“Nowadays, everyone seems to have a food blog.”
I’m sure you’ve read these words before. I know I have. But there’s truth to the repetition: food culture has exploded over the past decade, especially with the advent of competitive culinary reality programming (I’m looking at you, Food Network), and so everyone and their mother seems to want in. From gourmet dishes to simplified baking techniques, chefs and foodies alike—and their wannabe counterparts—have been using the Internet to voice their passion, photograph their successes, and share a few tips along the way. It’s not a bad thing, but in this climate, it’s hardly original.
To be honest, I don’t care much for originality in this regard. Sometimes (and you’ll have to forgive the cliché here), it’s okay to be a sheep in a vast meadow. This is especially true when you’re just starting out. How else is one supposed to learn? Mimicry isn’t an art for nothing. I take pride in the fact that I’m still in my beginning stages. While some of my friends have been cooking since childhood, this is all pretty new to me. Sure, I licked the batter whenever my mom made brownies (but not too much, because god forbid I picked up salmonella from the raw eggs—right, Mom?), but scrambled eggs, pasta, and meat loaf were pretty much the only three dishes I could proudly lay claim to until a few years ago. (And even when it came to pasta, the sauce was always store-bought.)
My relationship with food began to grow serious in the summer of 2007. I’d just finished my second year of college, and had decided to live, work, and intern in New York City. The months were notoriously hot and sticky, and the last thing I wanted was to be cooped up in an airless apartment during downtime. But with barely enough money in my pocket to afford cinema tickets, I found myself at a crossroads: unable to eat out in the city’s plethora of restaurants, I had to cook for myself, and so into the kitchen I went.
My meals weren’t fancy, and could hardly constitute creativity, but I tried to pan-fry burgers and sausages whenever possible (lest I chuck them in the microwave for a quick zap), and buy pre-made foods that could only be prepared through stove-top boiling (like pierogi) or in the oven. Soon enough, I was trying my hand at buying fresh ingredients. It began simply enough: garlic, basil, mushrooms, tomatoes, mozzarella. With a few glugs of olive oil and some freshly-cooked angel hair, I felt like I was awash in the finest of flavors. The me of today scoffs a bit at the me of yesteryear—what an amateur, trying to perfect the simplest of pasta dishes!—but the me of today also knows that if it weren’t for those novice moves, there’d be no point in writing about food at all. Baby steps—isn’t that what they say?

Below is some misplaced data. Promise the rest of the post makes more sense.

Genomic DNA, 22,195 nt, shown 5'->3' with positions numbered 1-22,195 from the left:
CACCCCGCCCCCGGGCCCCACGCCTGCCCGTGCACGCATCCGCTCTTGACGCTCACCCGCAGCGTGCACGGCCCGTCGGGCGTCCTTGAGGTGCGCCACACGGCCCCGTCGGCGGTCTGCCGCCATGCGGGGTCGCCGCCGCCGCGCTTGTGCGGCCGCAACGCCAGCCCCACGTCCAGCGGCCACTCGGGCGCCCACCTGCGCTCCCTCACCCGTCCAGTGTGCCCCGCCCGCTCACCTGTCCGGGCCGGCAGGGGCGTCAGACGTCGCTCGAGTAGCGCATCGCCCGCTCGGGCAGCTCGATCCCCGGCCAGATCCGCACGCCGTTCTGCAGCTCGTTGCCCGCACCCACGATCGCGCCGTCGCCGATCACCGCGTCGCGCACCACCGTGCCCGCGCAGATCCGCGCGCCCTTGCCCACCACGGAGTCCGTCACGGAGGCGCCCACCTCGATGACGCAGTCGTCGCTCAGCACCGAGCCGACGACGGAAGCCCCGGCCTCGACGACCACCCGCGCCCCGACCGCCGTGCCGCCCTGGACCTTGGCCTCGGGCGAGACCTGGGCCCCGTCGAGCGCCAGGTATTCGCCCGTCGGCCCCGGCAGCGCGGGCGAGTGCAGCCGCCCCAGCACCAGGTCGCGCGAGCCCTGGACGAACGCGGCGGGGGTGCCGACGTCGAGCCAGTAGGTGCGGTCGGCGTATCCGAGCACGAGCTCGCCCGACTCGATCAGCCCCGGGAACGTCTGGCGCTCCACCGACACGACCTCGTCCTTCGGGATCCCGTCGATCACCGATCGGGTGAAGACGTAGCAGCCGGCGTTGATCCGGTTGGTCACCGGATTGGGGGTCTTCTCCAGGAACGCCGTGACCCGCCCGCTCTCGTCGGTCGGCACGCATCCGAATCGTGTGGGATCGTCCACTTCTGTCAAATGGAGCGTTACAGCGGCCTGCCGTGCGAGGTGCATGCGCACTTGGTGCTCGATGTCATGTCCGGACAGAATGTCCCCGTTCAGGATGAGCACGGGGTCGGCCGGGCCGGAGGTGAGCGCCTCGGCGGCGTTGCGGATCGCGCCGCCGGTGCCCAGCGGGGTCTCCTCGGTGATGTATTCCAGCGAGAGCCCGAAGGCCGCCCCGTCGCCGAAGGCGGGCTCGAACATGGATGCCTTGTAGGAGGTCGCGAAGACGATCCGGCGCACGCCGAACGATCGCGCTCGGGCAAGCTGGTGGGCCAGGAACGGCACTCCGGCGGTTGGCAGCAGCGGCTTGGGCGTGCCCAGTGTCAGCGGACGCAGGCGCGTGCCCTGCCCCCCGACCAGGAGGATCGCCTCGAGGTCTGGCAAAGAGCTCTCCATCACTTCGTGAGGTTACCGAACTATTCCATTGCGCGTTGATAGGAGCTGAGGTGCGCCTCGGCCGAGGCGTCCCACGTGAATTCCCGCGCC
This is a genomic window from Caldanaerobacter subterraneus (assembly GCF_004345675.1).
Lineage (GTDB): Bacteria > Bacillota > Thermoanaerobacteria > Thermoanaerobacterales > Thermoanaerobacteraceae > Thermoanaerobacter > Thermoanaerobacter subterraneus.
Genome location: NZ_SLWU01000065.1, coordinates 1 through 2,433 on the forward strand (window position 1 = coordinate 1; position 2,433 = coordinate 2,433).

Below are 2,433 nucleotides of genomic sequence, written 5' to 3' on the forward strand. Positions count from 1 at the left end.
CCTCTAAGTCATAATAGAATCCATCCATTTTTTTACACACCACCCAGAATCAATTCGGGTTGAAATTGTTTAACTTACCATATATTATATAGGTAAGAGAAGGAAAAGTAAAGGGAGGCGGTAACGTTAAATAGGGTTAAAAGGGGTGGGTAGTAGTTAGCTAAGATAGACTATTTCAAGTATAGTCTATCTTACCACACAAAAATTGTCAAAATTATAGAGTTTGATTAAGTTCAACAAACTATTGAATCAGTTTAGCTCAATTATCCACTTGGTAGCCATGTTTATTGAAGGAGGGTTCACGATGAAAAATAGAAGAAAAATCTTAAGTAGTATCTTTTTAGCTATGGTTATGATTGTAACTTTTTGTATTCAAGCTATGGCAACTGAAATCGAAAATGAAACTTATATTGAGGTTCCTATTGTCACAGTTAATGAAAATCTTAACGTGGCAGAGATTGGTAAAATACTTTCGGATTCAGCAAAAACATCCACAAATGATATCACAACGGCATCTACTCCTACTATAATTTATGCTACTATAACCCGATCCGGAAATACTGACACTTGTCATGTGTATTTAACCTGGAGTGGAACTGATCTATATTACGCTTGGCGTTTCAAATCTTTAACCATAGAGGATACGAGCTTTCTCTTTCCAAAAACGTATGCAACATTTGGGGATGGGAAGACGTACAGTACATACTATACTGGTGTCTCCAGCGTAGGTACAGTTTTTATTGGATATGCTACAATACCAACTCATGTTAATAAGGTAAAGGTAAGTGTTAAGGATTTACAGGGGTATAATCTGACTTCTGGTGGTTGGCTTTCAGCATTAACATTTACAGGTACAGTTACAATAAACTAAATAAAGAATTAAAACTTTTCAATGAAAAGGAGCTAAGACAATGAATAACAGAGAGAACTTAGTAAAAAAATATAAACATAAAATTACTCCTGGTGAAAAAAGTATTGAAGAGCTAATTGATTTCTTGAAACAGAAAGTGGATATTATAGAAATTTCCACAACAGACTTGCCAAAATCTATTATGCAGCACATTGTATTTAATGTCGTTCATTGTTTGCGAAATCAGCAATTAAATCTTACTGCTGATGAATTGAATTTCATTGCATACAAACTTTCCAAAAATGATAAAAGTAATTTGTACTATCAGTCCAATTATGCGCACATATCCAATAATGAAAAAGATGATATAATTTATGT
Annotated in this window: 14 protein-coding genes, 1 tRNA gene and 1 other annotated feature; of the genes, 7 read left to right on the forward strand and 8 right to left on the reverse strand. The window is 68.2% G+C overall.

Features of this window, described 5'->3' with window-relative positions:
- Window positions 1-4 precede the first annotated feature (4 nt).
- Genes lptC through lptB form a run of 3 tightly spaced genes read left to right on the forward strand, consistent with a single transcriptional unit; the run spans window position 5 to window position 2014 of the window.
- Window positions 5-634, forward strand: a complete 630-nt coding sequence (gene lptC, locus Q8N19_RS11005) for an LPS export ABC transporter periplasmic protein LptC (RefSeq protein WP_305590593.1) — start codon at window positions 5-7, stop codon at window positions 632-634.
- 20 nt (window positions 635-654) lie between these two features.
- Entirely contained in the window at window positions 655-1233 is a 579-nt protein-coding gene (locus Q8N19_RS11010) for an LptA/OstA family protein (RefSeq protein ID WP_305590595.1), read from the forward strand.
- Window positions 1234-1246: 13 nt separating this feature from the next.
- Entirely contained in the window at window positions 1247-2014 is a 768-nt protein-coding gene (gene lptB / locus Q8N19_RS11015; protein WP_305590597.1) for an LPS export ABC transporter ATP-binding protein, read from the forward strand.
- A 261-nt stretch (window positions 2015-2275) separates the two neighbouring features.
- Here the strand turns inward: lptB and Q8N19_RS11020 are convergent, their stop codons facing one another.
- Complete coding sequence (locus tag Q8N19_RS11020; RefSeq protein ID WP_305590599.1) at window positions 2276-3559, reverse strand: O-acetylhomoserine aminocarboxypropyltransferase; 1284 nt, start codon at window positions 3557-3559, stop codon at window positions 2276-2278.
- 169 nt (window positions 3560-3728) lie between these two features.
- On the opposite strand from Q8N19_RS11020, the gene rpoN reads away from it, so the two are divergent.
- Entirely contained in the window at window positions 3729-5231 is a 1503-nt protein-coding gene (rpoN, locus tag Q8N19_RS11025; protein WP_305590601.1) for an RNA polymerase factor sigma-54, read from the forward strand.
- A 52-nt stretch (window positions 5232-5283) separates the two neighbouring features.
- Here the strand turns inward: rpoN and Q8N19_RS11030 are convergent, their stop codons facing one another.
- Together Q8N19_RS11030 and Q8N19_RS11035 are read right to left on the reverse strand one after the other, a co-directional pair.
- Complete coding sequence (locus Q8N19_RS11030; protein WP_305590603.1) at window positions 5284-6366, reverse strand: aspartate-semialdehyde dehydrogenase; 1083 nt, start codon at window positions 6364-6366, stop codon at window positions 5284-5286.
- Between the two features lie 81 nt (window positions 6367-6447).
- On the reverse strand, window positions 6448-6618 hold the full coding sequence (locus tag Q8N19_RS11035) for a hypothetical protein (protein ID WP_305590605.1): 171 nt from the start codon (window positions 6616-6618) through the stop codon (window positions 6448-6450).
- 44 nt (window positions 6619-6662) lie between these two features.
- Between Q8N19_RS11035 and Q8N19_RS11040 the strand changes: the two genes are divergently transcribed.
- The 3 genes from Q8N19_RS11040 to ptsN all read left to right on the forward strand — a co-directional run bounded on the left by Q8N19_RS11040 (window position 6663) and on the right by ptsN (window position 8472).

Fast forward three years. I live in Dublin now, where anyone can tell you it is cheaper to buy and prepare your own food than eat out at restaurants all the time. Fun, yes, but cost-effective? Hardly. I first learned this in 2008, when I lived here under the guise of “student studying abroad.” The recession hadn’t fully kicked in yet, but eating out was still dear (at least for a poor soul like me). So I discovered Tesco, a giant supermarket full of store-brand food often priced at less than a euro, and I bought ingredients because it made the most sense. (I guess you can argue this logic makes the most sense in many countries, but here, where you can buy a 1kg bottle of salt for 40 cent, it really does.) And this is how I still do it. Except the game is now different.
Cooking, for me, isn’t just a necessity anymore. It isn’t something I have to do because I don’t make enough money to do otherwise. It is now an active choice, something I want to do, time to myself I truly and utterly enjoy. I approach it from two angles: in one way, it feels like a science experiment. All the combining of flavors and mixing of ingredients and knowing that if you season white fish, for example, with salt, pepper, and tarragon and then add a little orange juice, then wrap it in parchment paper brushed with butter and leave it in the oven for 17 minutes, it will turn out moist and succulent and simply mouthwatering because that is how fish coated in butter, herbs, and orange juice cooks—that, to me, is exciting. I was never a science nerd, because the math involved always intimidated me, and so I look at my newfound movement in the kitchen as a small way of breaking into that niche, albeit without having to memorize the formulae or calculate kelvin.
I also approach the idea of cooking from the perspective of one who is being challenged. Much like a race or competitive sport. If I can get from Point A to Point C without fucking up Point B, then there exists a sense of accomplishment. And what better thing to accomplish than triggering several senses at once and providing nourishment for the body? It’s a win-win situation, that.
So okay. Nearly 1,000 words and I’ve just reached my point: why a food blog? Why now, in this time overrun with them? To which I counter: why not? People blog for many reasons. Some blog with the hopes of getting book deals, others blog so they’ll leave a written trace in the epic landscape that is the Internet. Still, others do it just to get emotions off their chests. Me—I just want a space where I can openly share something I love. Look, I’m not trying to get philosophical about blogging, or Internet writing, or any of that. But it was worth pounding out 1,000 words so I could introduce myself, and maybe give some backstory as to why you should (or maybe shouldn’t) read this. From this day forward, however, this thing is live. And I hope to fill it with good and decidedly delicious posts.
Over and out.
(Oh, and for the record, that photo in the header is of a dessert I had the privilege of eating at a wedding. Beautiful beyond words.)